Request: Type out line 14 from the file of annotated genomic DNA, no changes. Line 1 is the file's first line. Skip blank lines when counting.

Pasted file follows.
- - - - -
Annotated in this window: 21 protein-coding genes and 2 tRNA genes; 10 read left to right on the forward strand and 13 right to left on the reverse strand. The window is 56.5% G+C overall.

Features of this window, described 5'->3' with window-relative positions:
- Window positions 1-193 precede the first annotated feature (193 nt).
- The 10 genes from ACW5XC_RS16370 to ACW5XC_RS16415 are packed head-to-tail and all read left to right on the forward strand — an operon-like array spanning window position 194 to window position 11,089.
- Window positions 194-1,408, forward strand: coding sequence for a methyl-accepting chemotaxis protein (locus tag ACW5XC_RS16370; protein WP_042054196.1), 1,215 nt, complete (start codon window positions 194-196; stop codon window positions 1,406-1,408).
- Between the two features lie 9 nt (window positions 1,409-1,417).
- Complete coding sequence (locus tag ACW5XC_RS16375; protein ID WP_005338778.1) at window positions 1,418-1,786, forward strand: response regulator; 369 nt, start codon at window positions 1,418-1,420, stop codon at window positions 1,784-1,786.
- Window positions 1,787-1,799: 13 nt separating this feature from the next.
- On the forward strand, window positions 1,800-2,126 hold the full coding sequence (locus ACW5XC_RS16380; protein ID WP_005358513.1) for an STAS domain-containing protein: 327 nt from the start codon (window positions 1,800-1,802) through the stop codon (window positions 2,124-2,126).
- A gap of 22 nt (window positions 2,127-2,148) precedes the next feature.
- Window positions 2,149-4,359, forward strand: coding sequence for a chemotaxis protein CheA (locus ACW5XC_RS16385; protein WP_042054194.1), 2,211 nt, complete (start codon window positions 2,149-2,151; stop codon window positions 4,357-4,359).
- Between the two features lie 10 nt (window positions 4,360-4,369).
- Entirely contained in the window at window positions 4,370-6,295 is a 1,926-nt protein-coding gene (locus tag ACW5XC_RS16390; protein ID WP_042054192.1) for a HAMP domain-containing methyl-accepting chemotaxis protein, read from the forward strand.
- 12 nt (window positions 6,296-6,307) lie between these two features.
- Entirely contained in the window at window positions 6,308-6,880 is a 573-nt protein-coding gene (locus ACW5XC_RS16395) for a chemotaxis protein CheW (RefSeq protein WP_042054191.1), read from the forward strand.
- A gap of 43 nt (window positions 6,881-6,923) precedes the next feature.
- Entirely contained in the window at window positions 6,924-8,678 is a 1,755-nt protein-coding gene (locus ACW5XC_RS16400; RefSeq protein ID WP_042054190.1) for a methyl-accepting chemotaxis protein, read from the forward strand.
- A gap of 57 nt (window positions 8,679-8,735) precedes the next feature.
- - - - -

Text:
- 12 nt (window positions 6,296-6,307) lie between these two features.